Steve carefully chose his suspension components for durability and cost savings--a Place Racing front cross member for stiffness, Mugen bushings all around and, of course, the obligatory H&Rs. In front are a set of H&R coil-overs at a 285-lb/in. spring rate, and out back are H&R height/damping adjustable shocks with a set of 285-lb/in. springs as well. This combo provides excellent balanced handling with the controllability and predictability necessary in rallying.
Braking power needed to be addressed next, lest Steve hit a tree or fly off a cliff. He tried first running with a set of O.E. pads and cross-drilled rotors, but they overheated and faded badly. Soon he upgraded with a set of Powerslot/ Frozen rotors on the front, Integra disc brakes on the back and Hawk HP pads all around.
"Once I installed the Powerslot/Frozen rotors with the Hawk HP Plus combination, the car's braking was outstanding," Steve says. "During the Mount Hood ClubRally, we came into the time control at the end of a very fast 10-mile downhill run and the brakes never gave me any issues. But they were smoking quite a bit." He also reports outstanding feel and response.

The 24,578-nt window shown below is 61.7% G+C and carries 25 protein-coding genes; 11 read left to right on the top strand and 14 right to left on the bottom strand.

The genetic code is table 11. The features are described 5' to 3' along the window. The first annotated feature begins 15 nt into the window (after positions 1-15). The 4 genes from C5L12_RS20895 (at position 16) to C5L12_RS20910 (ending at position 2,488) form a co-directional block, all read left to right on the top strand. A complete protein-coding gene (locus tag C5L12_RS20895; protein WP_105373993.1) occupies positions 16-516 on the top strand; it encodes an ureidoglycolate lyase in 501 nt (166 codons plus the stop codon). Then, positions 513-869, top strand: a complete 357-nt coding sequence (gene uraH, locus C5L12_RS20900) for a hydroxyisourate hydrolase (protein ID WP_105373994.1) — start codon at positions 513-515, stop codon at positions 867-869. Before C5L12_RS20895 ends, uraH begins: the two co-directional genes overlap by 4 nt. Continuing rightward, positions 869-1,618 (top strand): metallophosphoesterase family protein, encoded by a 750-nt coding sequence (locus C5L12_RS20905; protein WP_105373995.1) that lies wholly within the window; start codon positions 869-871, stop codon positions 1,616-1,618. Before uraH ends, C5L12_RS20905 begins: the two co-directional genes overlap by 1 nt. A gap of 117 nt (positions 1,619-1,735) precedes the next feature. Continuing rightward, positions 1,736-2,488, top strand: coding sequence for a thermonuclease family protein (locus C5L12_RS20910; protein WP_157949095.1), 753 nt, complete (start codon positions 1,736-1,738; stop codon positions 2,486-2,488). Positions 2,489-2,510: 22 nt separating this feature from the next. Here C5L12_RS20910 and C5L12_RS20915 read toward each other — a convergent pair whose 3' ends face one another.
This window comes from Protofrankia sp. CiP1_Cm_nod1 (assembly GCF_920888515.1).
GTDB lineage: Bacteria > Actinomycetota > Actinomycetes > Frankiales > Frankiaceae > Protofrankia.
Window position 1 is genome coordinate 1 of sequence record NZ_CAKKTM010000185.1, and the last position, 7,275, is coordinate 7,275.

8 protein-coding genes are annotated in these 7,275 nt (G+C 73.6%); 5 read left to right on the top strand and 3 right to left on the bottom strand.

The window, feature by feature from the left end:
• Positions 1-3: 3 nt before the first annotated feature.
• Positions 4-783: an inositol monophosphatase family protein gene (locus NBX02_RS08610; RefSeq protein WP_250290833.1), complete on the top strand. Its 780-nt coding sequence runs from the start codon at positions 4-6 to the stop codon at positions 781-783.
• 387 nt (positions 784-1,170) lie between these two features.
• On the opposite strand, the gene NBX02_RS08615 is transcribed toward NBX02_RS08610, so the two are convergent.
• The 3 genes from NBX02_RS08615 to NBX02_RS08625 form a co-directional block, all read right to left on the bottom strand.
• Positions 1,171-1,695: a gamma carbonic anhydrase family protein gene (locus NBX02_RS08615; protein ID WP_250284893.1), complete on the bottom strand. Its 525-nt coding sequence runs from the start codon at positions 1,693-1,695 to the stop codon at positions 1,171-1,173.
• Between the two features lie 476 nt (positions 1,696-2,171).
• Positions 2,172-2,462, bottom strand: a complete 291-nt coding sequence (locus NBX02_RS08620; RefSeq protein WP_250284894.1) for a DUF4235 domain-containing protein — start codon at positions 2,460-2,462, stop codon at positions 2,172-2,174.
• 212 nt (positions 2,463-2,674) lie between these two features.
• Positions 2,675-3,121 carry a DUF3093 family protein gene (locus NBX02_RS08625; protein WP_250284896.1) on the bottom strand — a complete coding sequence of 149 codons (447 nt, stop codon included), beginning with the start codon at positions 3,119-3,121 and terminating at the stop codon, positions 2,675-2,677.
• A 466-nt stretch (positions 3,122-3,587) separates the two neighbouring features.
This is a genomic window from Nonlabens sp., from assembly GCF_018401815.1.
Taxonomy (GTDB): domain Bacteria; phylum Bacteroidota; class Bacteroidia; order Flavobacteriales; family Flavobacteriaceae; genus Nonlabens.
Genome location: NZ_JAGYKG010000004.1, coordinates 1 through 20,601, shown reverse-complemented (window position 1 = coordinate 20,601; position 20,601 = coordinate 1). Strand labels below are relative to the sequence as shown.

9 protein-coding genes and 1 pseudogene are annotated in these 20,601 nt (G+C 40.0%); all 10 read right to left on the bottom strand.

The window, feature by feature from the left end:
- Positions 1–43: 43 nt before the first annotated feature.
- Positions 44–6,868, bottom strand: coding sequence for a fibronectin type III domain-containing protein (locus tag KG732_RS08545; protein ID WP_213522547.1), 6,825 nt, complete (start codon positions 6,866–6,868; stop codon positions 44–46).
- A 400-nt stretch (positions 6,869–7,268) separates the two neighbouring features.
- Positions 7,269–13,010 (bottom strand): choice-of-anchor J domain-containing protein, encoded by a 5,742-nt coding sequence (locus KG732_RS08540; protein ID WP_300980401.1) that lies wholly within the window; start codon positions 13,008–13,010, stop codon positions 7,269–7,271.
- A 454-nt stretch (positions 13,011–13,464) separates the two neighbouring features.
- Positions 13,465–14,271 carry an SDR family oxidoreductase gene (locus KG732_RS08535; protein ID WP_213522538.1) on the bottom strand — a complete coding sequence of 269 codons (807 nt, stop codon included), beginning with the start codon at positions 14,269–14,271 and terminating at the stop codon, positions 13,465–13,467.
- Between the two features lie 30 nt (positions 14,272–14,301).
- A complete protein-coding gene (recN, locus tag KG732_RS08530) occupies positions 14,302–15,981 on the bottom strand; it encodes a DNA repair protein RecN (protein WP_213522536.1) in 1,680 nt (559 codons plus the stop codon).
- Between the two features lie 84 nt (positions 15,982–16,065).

Covering the brakes is a set of 14x7 Honda del Sol wheels with H&R 20mm wheel spacers and 185/65 Kumho R700 Hard tires--a strong and virtually indestructible combination.Inside is a rally lover's dream. A custom dash houses a full complement of Auto Meter Lunar gauges to keep tabs on the engine. Sparco seats and six-point belts keep Steve and his navigator planted while going sideways at insane speeds, and Steve grabs a Sparco 215 suede steering wheel while he attempts to control the Civic.
To make sure he's got the time and distance thing down, he's installed a TerraTrip 303 Plus speedo-odo-timing device. The unit is programmable to adjust for wheel spin, tire diameter and pickup points. It feeds off of the trans speed sensor for durability purposes, rather than the more traditional wheel area mounting. A TerraPhone Pro Plus, with speakers and microphones mounted in their helmets, ensures that Steve can actually hear his navigator shout out the route over the gravel pinging the underside of the car.
Lighting up Steve's way are PIAA Super White bulbs in the stock headlights, augmented by an EVO VII PIAA light pod and PIAA 80 PRO XT series fog and driving lamps. Steve hasn't gotten lost yet with that combination.The results? In his first season of rallying, he placed second in the NORPAC division for Group 2 (a class for two-wheel-drive cars without forced induction and a maximum engine displacement of 2000cc for four valves per cylinder) and second in the NW Division in Class 3 (the novice driver class for the NW region). He also received the first-ever NW Division Rookie of the Year award and an invite to compete in the National ClubRally Championships in Salem, Mo.
Not bad, but how does the Civic stack up against those so-called "real" rally cars? In the Mount Hood ClubRally, Steve posted three top three and two top two overall stage times against Open Class all-wheel-drive cars, including WRXs and EVOs. Not bad for a total investment in the neighborhood of 10 grand.Guess Hondas and rallying do mix. Now we've got to do something about oil and water.